This is the other main barrier that consumers of green products experience. A survey by the U.K. Department for Environment, Food, and Rural Affairs designates that nearly 1800 consumers in the U.K find green products unaffordable. Most consumers find benefits of these goods to be small and long term (Bonini & Oppenheim, 2008). This dictates for higher costs for the products.
Although consumers may be convinced on the significance of green products, the final hurdle emerges, where they cannot find these products. Most green energy users have been forced to buy dirty power for their local consumption since they cannot access the most environmental friendly fuel. Research shows that among the people who preferred green products, only nearly 10% had adequate access to these products (Bonini & Oppenheim, 2008).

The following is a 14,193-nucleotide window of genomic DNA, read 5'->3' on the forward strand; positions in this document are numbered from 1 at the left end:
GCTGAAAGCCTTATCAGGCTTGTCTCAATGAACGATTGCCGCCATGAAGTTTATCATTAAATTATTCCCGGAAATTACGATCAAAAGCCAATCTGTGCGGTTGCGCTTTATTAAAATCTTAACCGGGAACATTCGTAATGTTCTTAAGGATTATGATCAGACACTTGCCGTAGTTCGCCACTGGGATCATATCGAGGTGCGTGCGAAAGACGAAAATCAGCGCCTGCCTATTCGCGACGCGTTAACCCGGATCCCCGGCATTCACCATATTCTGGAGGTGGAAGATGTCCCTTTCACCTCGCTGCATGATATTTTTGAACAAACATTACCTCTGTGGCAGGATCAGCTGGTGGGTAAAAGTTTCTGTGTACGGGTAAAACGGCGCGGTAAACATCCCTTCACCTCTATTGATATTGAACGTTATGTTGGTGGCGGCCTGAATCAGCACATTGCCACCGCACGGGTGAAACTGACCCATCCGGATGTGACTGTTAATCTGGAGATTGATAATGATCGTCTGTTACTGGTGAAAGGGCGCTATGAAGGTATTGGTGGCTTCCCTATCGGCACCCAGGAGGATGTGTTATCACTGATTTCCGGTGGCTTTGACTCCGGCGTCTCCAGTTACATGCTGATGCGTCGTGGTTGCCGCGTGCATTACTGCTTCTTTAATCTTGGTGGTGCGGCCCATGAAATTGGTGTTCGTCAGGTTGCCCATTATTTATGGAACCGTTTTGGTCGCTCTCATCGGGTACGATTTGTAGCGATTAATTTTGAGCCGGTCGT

Following the unawareness among consumers of the available green products, businesses must step up and take the role of being educators. They need not only to touch on their products but also insists on the issues of pollution, climate change among other effects of organic products. Governments and non-governmental organizations also need to assume this role of being educators. Energy Star is an outstanding example of programs that may be employed to educate people on going green (Bonini & Oppenheim, 2008).
Build better products
Following the sensitivity of consumption of green products, companies have taken the platform and engaged in “green washing” business. They lie to consumers that their products are green embedded through labels while the products are purely conventional. Several campaigns have been launched to sensitize business on the dangers that they are exposing the society to when they engage in doubtful campaigns for green products, which indeed are conventional (Bonini & Oppenheim, 2008).